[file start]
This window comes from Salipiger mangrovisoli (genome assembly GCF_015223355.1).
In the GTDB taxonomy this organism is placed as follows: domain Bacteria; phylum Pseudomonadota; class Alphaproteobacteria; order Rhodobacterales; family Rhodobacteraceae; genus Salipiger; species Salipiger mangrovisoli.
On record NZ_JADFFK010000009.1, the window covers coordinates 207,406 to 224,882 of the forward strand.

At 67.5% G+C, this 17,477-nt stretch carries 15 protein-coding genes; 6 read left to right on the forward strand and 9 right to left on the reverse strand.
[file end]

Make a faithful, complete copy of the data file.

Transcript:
This window comes from Salipiger mangrovisoli (genome assembly GCF_015223355.1).
In the GTDB taxonomy this organism is placed as follows: domain Bacteria; phylum Pseudomonadota; class Alphaproteobacteria; order Rhodobacterales; family Rhodobacteraceae; genus Salipiger; species Salipiger mangrovisoli.
On record NZ_JADFFK010000009.1, the window covers coordinates 207,406 to 224,882 of the forward strand.

At 67.5% G+C, this 17,477-nt stretch carries 15 protein-coding genes; 6 read left to right on the forward strand and 9 right to left on the reverse strand.